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                There was nothing the crew of Train #412 could have done to stop the crash.  They heard no torpedoes, and saw neither fusees nor a flagman.  After the accident, Train #412’s Flagman Shanahan went to the rear of the train to flag, and found an unexploded torpedo about a half mile behind the train – his train had slid right over it.1  He walked the 6 miles back to Manchester, and his face became covered with ice in the nearly 3 hours it took to get there.

                The deadheading motor car with Conductor Innes and Engineman Carpenter was the first to be hit, and it was hit hard.  Made of steel, it was crushed like a piece of aluminum foil, “telescoping” it.  Conductor Innes was in the rear part of car, and was critically injured.  Engineman Carpenter, in the front part of the car, sustained a broken nose, numerous head lacerations, and bruises.  After the motor car was hit, it propelled into the main train, partially derailing it and causing minor injuries among the passengers.  Had the motor coach not been detached, the situation would have been much more serious than it already was.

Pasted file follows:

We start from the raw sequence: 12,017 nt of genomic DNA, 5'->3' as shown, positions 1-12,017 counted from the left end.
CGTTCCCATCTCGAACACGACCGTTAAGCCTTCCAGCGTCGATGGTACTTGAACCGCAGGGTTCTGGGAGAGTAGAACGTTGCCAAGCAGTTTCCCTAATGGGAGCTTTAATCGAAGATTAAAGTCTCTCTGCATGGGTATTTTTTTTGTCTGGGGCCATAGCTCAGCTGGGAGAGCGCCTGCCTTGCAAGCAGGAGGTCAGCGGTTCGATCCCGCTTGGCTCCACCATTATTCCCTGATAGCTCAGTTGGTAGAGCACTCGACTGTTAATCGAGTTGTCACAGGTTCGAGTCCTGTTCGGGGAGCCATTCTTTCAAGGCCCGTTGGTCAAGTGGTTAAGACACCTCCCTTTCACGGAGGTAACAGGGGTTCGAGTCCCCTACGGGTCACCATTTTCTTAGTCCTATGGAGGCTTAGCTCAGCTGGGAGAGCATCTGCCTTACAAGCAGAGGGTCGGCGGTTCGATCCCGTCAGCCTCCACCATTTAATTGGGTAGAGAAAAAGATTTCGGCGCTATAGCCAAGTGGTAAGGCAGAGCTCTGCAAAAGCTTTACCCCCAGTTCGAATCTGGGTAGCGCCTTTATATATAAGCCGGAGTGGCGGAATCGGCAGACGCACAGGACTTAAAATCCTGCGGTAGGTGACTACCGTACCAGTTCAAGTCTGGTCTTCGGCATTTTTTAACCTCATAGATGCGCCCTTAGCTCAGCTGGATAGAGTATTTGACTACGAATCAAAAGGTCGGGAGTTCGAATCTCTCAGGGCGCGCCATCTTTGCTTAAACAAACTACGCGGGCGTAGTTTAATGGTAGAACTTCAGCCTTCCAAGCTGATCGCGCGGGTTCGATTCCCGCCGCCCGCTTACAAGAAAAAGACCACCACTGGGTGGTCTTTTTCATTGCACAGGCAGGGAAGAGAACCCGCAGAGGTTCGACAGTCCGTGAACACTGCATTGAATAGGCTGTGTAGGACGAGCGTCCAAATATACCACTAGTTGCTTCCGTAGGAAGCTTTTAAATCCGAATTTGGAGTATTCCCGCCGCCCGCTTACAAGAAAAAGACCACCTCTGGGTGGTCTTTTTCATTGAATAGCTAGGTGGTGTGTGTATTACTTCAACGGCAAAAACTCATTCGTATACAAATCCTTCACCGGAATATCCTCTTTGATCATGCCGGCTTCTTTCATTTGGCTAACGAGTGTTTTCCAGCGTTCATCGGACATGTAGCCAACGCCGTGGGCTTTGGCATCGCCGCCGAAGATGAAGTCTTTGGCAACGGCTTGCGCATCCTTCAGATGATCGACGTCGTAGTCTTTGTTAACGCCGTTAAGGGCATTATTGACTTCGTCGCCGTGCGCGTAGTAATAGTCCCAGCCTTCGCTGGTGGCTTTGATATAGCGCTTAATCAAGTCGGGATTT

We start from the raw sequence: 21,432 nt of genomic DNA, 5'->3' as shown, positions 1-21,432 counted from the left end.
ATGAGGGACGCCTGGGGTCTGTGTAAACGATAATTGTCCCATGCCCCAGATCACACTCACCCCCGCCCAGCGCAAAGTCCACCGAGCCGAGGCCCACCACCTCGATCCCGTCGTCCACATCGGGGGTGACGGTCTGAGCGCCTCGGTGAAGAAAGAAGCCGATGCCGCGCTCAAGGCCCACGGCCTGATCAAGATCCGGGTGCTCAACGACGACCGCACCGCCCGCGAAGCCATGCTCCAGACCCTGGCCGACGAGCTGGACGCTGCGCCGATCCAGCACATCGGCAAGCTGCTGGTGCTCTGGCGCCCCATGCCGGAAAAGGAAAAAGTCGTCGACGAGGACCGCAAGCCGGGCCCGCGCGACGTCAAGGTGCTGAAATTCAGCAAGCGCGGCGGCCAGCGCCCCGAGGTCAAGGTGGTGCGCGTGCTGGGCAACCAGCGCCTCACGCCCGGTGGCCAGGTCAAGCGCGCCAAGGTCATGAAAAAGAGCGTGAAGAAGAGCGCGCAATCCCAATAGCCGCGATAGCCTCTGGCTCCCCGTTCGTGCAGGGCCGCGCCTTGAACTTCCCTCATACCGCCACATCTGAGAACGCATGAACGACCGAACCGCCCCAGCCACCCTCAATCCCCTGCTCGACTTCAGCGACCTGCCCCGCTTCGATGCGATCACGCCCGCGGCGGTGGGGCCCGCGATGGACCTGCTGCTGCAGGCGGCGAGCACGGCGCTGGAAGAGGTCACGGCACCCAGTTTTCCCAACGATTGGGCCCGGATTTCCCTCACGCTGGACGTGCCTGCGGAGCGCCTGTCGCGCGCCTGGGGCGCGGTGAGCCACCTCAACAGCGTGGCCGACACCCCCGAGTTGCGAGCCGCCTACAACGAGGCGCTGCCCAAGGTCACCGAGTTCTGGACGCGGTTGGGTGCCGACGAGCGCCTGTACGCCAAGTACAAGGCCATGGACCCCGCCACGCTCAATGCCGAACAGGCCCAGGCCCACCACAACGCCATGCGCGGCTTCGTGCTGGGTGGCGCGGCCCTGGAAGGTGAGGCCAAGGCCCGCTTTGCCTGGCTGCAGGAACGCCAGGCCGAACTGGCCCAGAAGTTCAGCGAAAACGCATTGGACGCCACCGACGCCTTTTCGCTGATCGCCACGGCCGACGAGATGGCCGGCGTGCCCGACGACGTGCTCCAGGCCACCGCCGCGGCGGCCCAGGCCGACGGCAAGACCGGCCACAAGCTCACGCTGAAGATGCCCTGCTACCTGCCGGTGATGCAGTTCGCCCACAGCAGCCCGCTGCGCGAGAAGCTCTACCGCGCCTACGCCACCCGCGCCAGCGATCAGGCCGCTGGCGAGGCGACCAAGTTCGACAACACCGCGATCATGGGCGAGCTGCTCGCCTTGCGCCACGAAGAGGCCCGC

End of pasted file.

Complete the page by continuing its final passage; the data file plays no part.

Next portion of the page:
A plea was immediately made in the passenger car for anyone with any medical skill to help.  A young Huron College student, Paul Besselievre of Pierre, was traveling to Irwin, South Dakota to preach a Sunday sermon, and his scouting experience gave him some basic first aid skills.  A nurse, Miss Beulah Vostad of Rapid City, was also aboard.  Nurse Vostad attended to the more seriously injured Condcutor Innes while Besselievre cleaned and dressed Engineman Carpenter’s wounds, stating that the hardest part was keeping Mr. Carpenter still – he was compelled to go to the main train to see what he could do to be of service, despite his wounds and dazed condition.  Unfortunately there was not much that could be done for Condcutor Innes other than an injection of morphine to ease his pain.  He was talking coherently Sunday night, but took a turn for the worse and passed away the following day.